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Name an Excel Table when created

Name Table when created

I love the Tables feature of Excel, it just makes everything else in the spreadsheet easier to work with. However, one of the biggest frustrations is that there is no option to name the Table at the time of creation.  By default, we are given a unique name like Table1 if it is the first table created, or Table2 if it is the second table created etc, etc.  I see so many spreadsheets with these default names still used.  It is such a shame to see formulas like this:


The user went to the trouble of creating a Table, but didn’t quite finish the task.  In the formula above, can see it is the SUM of a column called Total, but total of what?  I have no idea.  If the Table had a meaningful name it would be much more useful.


Just from looking at that formula, I know it is the Total of the outstanding debts. Simple.

It is easy enough to rename a Table.  Click on the Table, then change the Table Name from the Table Tools: Design ribbon.

Rename a Table

But wouldn’t it be better if there were a field to enter the name in the Create Table window.  Look at the screenshot below, we can see options to select the range and use a header, but no option to name the Table.

Create Table window

There are a few VBA options to solve this problem.  Some involve full Add-ins, such Jan Karel Pieterse’ Table Tools, others include custom userForms.  I’ve gone for a simple little solution, which sits nicely in my Personal Macrobook.

Name a Table at creation with VBA

Copy the following code into a standard module within your Personal Macrobook.

Sub CreateNameTable()

'Create variables
Dim tableName As String
Dim dialogOutput As Boolean

'Show the InputBox to capture the Table Name
tableName = InputBox("Enter a valid Table name:", "Create Table")

'If cancel clicked on InputBox then Exit the macro
If tableName = vbNullString Then Exit Sub

'Capture Error if unable to create Table in that location
On Error Resume Next

'Show the Create Table dialog box
dialogOutput = Application.Dialogs(xlDialogCreateList).Show

'Exit the macro If error from creating Table
If Err.Number <> 0 Then

    MsgBox "Unable to create a Table in that location.", vbOK, _
        "Invalid Table location"
    Exit Sub

End If

'Turn error checking back on
On Error GoTo 0

'If Table not created then Exit the macro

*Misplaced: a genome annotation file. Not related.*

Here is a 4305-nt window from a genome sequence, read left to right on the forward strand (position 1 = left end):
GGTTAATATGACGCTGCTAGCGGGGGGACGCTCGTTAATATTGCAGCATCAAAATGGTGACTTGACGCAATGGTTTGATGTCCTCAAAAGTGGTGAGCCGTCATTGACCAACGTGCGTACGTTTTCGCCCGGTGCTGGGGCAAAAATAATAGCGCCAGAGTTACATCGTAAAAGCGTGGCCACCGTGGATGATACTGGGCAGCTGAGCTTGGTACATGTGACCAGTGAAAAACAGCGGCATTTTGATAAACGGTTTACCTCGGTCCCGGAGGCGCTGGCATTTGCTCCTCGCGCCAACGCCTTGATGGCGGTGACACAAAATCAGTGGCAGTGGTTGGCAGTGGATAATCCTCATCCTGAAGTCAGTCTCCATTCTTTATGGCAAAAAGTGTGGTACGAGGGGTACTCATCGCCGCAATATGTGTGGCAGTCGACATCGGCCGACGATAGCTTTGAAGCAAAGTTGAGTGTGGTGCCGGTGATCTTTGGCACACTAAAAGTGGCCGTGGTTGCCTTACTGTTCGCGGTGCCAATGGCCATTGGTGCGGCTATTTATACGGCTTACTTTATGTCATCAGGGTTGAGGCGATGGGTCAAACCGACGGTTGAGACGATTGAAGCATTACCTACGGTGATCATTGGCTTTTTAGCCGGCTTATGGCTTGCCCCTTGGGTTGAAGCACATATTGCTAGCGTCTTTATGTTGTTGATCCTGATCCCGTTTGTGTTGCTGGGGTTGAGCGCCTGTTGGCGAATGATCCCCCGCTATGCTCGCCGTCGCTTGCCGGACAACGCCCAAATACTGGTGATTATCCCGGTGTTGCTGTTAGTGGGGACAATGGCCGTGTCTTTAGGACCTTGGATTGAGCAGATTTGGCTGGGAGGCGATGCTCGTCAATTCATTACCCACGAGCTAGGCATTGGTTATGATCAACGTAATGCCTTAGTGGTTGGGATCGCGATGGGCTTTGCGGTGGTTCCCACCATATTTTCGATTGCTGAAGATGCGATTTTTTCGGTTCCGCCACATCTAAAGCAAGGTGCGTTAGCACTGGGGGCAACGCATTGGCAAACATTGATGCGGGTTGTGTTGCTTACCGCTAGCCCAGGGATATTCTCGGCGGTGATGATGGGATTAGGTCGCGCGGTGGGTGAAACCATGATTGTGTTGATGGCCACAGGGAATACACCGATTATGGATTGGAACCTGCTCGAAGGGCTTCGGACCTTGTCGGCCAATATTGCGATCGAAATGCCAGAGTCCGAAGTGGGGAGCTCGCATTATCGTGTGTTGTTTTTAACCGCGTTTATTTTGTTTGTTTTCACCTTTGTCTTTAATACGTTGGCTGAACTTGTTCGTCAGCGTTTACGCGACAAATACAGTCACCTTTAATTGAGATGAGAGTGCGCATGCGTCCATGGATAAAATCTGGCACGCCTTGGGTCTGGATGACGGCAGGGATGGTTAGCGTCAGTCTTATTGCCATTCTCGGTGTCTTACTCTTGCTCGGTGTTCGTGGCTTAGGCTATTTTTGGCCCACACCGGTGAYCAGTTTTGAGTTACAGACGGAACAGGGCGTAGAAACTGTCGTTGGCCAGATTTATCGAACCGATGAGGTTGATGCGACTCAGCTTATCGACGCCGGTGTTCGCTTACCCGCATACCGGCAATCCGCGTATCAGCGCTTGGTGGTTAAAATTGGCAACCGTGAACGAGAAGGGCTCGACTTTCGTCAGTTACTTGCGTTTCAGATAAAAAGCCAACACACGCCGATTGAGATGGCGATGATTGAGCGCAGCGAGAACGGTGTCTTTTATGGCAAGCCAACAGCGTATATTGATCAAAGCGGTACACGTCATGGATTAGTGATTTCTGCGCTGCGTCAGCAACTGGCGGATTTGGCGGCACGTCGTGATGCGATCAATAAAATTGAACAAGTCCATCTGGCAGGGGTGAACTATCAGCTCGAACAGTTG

If dialogOutput = False Then Exit Sub

'Catch an error if Table name is invalid
On Error Resume Next

'Apply new Table name to the created Table
ActiveSheet.ListObjects(ActiveSheet.ListObjects.Count).Name = tableName

'If Table name invalid display error message
If Err.Number <> 0 Then

    MsgBox "Table name '" & tableName & "' is invalid." & _
    vbNewLine & vbNewLine & "The default name '" & _
        ActiveSheet.ListObjects(ActiveSheet.ListObjects.Count).Name & _
        "' has been used.", vbOKOnly, "Invalid Table name"

End If

'Turn error checking back on
On Error GoTo 0

End Sub

When you runthis macro, it will open a standard VBA input box to collect the name of the Table.

Enter Table Name

If the user clicks OK on the input box, the normal Create Table window then will then open.

The macro will initially create the table as normal, allowing Excel to choose the default name.  The VBA code will then rename the last Table created, changing the default name to the useful name provided in the input box at the start.

It may not be the most elegant solution, but it works 🙂

Hijack the Shortcut Keys

Running the code form the Developer Tab would probably take more time than it saves.  But if we can hijack a shortcut key, we can run it very quickly.  Place the following code in the Workbook module of your Personal Macrobook.

Private Sub Workbook_Open()

Application.OnKey "^{t}", "CreateNameTable"

End Sub

This will hijack the normal Ctrl + T shortcut to create a Table.

The shortcut is created each time the Personal Macrobook is opened, which if you’ve got one, is every time you open a session of Excel.

“What about the buttons on the ribbon, can we hijack those too?”  Yes, you could do that also.  But I’m not going to cover it in this post, as it’s a lot of technical detail which will overshadow the purpose we’re trying to achieve with this post.

All that’s left now is to save your Personal Macrobook and enjoy the benefit of naming Tables when they are created.

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